Monday, August 5, 2013
Uncle Dusty's Guide to Job Interviews
I’ve been in involved in selecting new hires for government and private sector for the past 15 years and I am here to tell you, most interviews are painful because most people aren't skilled in this area. There are so few people who have great interview skills, even at top levels. As the summer draws to a close and many of you are looking for work, herewith are a few tips to help you land your dream job. Or at least that job you’ll take until your dream job opens up. FYI, the job of stopping bad drivers and taking their licenses is MY dream job, so back off.
1. Before you apply for any position, have someone proof read your resume. To ensure you don’t miss any errors read you should read your resume backwards. It won’t make sense and each word spelling will stand out. Spell check only finds words that are misspelled; not the wrong word spelled correctly.
2. Make each resume specific for the job for which you’re applying. Do not put generic information about vague career goals. I want to know why you want to work for me in my specific department in my specific business, not that you want to “enter an exciting career where you can put to use your skills.” Everybody everywhere wants that. It’s like saying ‘World Peace’ in a beauty pageant. And on that note, the Miss America and Miss America Outstanding Teen programs offer amazing opportunities for young women to learn interview skills. Dudes, all you have is me.
3. Always dress appropriately for your interview:
Men: This means no shorts, ever. No matter the job, at the very least wear khakis and a button down, even if it’s Fun Time Water Park or Tractor Supply. If your job will be indoors, wear a tie.
Women: This means no mini-skirts or belly shirts, ever. Unless you are applying for a job at Hooter’s. Then you are on your own and should be somewhat ashamed of yourself.
4. You are a product. Learn to sell your product. If you can’t sell you, who can? I am looking to pay money for a product. Tell me why I should buy your product. What are the specifics of your product? Why should I buy you? Don’t try to sell me a ’73 Vega when I want a ’13 Lexus. If you think you are a ’73 Vega, maybe you shouldn’t be applying for jobs.
5. Never answer any question with, “I don’t know.” If you’re not familiar with a process or don’t have that specific experience, tell me what you do you have. For example, you could say, “While I haven’t worked with the SQ9000 inventory system, I did reorganize the inventory at ABC Company and I feel I could quickly learn your system.” Give me something that shows your ability to think on your feet.
6. Give specific examples of your achievements; details are important. How much you increased sales, how you standardized processes, how you analyzed data and used that information to increase efficiency, how many people you trained in how many weeks, etc. If you are new to the workforce, tell me some achievements from school or extra-curricular activities. Volunteer work is still work.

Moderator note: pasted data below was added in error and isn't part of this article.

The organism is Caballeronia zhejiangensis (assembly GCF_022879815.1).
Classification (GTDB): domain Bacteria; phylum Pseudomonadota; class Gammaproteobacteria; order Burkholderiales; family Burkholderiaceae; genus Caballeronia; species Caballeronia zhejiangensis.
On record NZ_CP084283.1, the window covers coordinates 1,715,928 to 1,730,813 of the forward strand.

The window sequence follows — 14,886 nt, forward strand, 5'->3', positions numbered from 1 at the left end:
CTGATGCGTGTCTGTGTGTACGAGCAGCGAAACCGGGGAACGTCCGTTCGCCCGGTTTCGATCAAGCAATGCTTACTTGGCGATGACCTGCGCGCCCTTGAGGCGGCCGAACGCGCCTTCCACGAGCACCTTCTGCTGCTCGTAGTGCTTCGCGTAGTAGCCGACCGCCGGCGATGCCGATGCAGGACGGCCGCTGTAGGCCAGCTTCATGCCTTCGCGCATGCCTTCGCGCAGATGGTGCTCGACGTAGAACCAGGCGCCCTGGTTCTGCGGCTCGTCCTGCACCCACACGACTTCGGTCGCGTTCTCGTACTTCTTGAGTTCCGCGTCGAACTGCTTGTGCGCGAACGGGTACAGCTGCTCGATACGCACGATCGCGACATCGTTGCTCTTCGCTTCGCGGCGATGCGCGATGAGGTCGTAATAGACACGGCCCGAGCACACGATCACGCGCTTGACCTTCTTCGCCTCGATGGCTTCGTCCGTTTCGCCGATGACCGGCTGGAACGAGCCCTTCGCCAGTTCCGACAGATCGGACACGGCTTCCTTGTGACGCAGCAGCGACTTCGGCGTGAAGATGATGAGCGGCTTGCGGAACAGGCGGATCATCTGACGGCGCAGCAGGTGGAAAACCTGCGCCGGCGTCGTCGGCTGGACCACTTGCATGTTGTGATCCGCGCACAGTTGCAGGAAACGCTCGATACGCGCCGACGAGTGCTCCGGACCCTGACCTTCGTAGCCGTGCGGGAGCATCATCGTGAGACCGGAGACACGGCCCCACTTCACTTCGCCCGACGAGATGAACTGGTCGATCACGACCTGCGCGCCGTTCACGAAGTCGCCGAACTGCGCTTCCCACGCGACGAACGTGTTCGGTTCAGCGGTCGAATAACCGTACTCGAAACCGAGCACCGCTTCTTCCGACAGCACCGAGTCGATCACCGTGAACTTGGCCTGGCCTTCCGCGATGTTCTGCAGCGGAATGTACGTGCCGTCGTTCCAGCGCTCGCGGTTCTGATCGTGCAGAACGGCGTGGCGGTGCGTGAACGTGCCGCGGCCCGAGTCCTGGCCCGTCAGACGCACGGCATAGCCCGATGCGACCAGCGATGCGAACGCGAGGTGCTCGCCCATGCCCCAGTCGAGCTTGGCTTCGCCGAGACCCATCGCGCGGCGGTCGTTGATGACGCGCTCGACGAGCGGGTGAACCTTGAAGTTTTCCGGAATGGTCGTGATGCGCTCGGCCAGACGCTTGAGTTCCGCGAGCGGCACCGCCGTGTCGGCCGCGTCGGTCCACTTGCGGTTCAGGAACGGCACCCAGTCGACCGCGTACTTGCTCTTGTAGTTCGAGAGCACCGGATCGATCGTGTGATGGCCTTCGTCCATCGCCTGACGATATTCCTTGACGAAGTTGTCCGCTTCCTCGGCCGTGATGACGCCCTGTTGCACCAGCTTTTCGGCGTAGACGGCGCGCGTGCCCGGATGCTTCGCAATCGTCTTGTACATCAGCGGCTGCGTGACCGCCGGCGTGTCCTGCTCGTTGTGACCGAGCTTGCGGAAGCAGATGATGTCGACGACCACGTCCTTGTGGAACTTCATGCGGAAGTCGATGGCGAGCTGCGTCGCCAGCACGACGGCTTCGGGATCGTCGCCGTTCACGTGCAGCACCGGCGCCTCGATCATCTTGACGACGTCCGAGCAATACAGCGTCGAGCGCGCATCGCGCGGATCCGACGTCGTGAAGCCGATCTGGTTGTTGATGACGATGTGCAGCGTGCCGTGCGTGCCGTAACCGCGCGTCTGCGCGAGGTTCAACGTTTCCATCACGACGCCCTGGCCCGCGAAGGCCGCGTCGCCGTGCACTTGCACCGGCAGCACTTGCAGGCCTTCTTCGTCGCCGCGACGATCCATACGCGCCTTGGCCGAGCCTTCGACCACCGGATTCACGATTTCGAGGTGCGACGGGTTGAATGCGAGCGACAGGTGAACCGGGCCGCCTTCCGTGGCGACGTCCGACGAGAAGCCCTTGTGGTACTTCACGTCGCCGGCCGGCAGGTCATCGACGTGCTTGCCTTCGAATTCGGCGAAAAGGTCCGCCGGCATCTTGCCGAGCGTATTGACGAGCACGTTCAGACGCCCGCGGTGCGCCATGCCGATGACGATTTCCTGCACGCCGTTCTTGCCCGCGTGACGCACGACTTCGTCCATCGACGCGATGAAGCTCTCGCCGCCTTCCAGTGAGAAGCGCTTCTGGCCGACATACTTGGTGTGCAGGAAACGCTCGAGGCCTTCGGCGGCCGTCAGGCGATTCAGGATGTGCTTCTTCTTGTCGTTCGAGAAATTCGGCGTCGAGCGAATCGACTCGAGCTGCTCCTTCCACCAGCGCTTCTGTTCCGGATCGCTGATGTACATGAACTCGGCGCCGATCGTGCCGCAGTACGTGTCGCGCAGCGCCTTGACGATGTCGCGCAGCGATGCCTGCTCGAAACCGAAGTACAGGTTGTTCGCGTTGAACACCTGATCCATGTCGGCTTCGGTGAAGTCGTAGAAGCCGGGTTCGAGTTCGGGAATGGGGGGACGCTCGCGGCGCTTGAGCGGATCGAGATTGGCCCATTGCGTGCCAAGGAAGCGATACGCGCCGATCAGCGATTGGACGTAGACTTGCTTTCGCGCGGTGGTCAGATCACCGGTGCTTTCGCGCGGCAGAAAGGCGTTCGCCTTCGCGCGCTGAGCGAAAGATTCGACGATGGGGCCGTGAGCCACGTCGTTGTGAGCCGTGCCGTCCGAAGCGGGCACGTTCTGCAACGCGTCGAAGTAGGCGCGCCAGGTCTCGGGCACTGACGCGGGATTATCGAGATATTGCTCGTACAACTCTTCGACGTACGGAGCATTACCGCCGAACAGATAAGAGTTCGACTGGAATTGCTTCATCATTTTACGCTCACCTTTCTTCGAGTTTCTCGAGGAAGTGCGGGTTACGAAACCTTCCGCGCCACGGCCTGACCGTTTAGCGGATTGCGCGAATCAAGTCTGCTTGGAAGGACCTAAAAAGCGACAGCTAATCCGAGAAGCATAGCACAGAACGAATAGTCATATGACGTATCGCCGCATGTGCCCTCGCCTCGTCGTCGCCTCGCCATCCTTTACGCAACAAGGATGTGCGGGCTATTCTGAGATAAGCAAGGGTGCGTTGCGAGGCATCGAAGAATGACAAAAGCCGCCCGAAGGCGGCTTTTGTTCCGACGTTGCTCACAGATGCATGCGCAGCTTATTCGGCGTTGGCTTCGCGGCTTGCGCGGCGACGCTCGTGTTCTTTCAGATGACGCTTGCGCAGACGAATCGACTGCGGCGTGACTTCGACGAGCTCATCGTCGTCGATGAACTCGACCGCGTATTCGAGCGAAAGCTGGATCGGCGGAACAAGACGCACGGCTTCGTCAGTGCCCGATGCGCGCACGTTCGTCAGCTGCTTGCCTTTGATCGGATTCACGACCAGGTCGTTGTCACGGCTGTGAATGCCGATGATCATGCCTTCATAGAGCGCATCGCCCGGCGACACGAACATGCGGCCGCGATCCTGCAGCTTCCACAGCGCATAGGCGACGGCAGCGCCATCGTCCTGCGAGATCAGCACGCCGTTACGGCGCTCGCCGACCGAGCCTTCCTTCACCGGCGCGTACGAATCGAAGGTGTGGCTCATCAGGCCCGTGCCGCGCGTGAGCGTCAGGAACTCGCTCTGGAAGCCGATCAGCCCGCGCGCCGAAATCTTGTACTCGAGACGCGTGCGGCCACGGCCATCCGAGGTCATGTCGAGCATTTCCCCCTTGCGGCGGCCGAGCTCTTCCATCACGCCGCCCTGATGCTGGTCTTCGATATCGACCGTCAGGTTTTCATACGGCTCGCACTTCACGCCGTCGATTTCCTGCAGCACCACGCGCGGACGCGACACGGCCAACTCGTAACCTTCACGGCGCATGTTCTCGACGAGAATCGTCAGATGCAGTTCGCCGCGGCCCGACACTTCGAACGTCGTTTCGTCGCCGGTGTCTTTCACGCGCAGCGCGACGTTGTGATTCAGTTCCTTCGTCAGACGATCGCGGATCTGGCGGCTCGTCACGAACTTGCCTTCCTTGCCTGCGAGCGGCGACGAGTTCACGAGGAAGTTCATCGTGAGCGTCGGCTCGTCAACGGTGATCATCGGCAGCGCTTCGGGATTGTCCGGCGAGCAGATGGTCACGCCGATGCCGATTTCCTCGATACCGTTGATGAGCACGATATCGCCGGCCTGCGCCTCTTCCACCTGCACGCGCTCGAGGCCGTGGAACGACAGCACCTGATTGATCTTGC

7. If you are afraid to brag in an interview, you don’t need to be in that interview. If you don’t think you’re awesome, why should I?
8. On that note, yes, you may be wonderful but you’re not that wonderful. Nobody is that wonderful. Don’t be arrogant, be confident. There is a difference.
9. Most careers are about managing relationships. Tell me how you develop and maintain working relationships. Do not say, “I am a people person”. Everyone is a people person. Okay, maybe not Charles Manson, Nancy Grace or my Dad, but most everyone else.
10. Always be early for your interview. DO NOT BE LATE…EVER! When it is somewhere around 10 minutes before your appointment, present yourself to the assistant/receptionist/secretary and say, “I’m here for an interview with Mr./Mrs. BlahBlah. I know I’m a little early. Thank you.” Then sit and wait, politely and quietly and not playing candy crush on your cell phone. For that matter, do not bring your cell phone into the interview. To be taken seriously as a candidate for a job, you must show yourself to be serious about the job. If you don’t think I won’t ask my assistant about how you interacted with her, you are wrong.
11. Research the business you want to join. Visit their website. Talk to some of their employees. Learn specifics. You’d be surprised how few people actually do that. Stand out from the crowd and outscore your competition.
12. Make sure you talk about all the things you feel you should in the interview, but don’t overshare. If you are questioning whether you are over-sharing, you probably are.
13. If you don’t get the opportunity to mention something you feel I need to know, take time at the end of the interview, when I ask, “Is there anything else you’d like me to know?”, to add pertinent information and leave me with a picture of why I should select you. The last thing I should be thinking when you leave the room is “THAT is who I’m hiring”, not “Wow, THAT was painful” or “Really? He wore a sweatshirt?” Both of those scenarios have happened.
14. Always thank the interviewer and whomever else with whom you interacted. Send a thank you note or e-mail the next day to the interviewer or panel. Do not send a thank you text, ever.
15. If you haven’t heard from me in the time frame I gave you, call me for a status on the selection process. You should never be annoying but you should show your interest. If you’re questioning whether you’re annoying, you probably are.I hope this helps you, but if you have any questions, just let me know. I am driven, driven, to help others. I’m a giver, y’all. It’s what I do. And that is all I’m saying.